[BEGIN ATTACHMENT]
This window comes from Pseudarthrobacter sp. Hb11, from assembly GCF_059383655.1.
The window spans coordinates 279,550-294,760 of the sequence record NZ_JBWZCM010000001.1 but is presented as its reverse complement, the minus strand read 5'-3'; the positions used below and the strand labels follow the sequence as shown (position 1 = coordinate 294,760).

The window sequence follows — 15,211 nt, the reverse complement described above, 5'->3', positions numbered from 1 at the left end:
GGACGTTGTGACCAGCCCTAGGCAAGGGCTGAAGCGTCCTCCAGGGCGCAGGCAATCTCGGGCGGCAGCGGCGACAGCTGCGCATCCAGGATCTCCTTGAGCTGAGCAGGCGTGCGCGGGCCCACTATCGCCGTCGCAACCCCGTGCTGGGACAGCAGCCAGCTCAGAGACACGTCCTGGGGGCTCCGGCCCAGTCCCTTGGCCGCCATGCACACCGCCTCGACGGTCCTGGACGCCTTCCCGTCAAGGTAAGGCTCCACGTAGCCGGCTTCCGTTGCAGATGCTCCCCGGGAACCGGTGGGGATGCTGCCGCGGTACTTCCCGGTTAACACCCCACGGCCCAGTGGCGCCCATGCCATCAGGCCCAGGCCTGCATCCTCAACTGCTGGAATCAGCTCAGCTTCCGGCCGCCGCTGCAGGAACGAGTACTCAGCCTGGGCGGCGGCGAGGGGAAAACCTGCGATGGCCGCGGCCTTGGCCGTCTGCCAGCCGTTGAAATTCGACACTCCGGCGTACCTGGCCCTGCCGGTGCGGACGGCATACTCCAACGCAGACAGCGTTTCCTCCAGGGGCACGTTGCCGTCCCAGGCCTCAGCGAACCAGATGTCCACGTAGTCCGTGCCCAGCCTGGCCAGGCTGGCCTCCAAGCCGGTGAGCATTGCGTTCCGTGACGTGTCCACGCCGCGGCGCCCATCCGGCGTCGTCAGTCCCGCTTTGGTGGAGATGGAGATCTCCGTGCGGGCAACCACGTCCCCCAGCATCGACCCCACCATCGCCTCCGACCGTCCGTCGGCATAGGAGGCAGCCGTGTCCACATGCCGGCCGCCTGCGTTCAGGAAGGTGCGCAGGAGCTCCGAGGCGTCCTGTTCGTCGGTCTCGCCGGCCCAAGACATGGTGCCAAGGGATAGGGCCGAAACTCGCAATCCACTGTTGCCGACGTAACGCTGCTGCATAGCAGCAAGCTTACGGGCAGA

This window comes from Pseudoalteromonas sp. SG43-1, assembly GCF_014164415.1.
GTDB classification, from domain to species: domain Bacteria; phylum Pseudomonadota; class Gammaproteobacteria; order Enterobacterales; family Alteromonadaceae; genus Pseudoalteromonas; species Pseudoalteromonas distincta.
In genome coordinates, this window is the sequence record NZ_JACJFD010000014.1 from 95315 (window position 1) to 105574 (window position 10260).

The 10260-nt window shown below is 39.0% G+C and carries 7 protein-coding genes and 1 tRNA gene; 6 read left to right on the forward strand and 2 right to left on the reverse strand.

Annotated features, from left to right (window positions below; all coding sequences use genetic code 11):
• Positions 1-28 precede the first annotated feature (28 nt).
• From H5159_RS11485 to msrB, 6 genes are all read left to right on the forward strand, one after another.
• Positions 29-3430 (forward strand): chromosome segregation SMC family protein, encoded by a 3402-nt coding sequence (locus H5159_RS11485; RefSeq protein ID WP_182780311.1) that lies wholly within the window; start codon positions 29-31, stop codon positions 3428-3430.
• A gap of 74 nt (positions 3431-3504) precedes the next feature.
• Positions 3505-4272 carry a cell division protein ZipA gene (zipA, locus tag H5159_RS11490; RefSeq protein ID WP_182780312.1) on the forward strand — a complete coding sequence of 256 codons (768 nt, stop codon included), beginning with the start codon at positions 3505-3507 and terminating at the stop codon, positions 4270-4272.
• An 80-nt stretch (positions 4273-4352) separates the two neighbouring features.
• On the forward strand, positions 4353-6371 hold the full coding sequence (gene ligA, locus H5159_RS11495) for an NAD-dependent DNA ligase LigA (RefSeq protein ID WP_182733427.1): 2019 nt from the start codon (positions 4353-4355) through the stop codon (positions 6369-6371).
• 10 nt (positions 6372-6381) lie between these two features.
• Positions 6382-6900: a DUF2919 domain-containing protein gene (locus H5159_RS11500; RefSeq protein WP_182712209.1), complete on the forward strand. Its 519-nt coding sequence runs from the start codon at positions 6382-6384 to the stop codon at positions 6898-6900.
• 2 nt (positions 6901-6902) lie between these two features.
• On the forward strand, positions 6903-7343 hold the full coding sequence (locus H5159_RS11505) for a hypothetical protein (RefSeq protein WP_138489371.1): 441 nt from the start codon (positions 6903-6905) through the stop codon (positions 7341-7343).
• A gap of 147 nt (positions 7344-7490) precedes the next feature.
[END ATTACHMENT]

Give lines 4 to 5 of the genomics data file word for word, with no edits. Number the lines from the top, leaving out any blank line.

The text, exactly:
GGACGTTGTGACCAGCCCTAGGCAAGGGCTGAAGCGTCCTCCAGGGCGCAGGCAATCTCGGGCGGCAGCGGCGACAGCTGCGCATCCAGGATCTCCTTGAGCTGAGCAGGCGTGCGCGGGCCCACTATCGCCGTCGCAACCCCGTGCTGGGACAGCAGCCAGCTCAGAGACACGTCCTGGGGGCTCCGGCCCAGTCCCTTGGCCGCCATGCACACCGCCTCGACGGTCCTGGACGCCTTCCCGTCAAGGTAAGGCTCCACGTAGCCGGCTTCCGTTGCAGATGCTCCCCGGGAACCGGTGGGGATGCTGCCGCGGTACTTCCCGGTTAACACCCCACGGCCCAGTGGCGCCCATGCCATCAGGCCCAGGCCTGCATCCTCAACTGCTGGAATCAGCTCAGCTTCCGGCCGCCGCTGCAGGAACGAGTACTCAGCCTGGGCGGCGGCGAGGGGAAAACCTGCGATGGCCGCGGCCTTGGCCGTCTGCCAGCCGTTGAAATTCGACACTCCGGCGTACCTGGCCCTGCCGGTGCGGACGGCATACTCCAACGCAGACAGCGTTTCCTCCAGGGGCACGTTGCCGTCCCAGGCCTCAGCGAACCAGATGTCCACGTAGTCCGTGCCCAGCCTGGCCAGGCTGGCCTCCAAGCCGGTGAGCATTGCGTTCCGTGACGTGTCCACGCCGCGGCGCCCATCCGGCGTCGTCAGTCCCGCTTTGGTGGAGATGGAGATCTCCGTGCGGGCAACCACGTCCCCCAGCATCGACCCCACCATCGCCTCCGACCGTCCGTCGGCATAGGAGGCAGCCGTGTCCACATGCCGGCCGCCTGCGTTCAGGAAGGTGCGCAGGAGCTCCGAGGCGTCCTGTTCGTCGGTCTCGCCGGCCCAAGACATGGTGCCAAGGGATAGGGCCGAAACTCGCAATCCACTGTTGCCGACGTAACGCTGCTGCATAGCAGCAAGCTTACGGGCAGA

This window comes from Pseudoalteromonas sp. SG43-1, assembly GCF_014164415.1.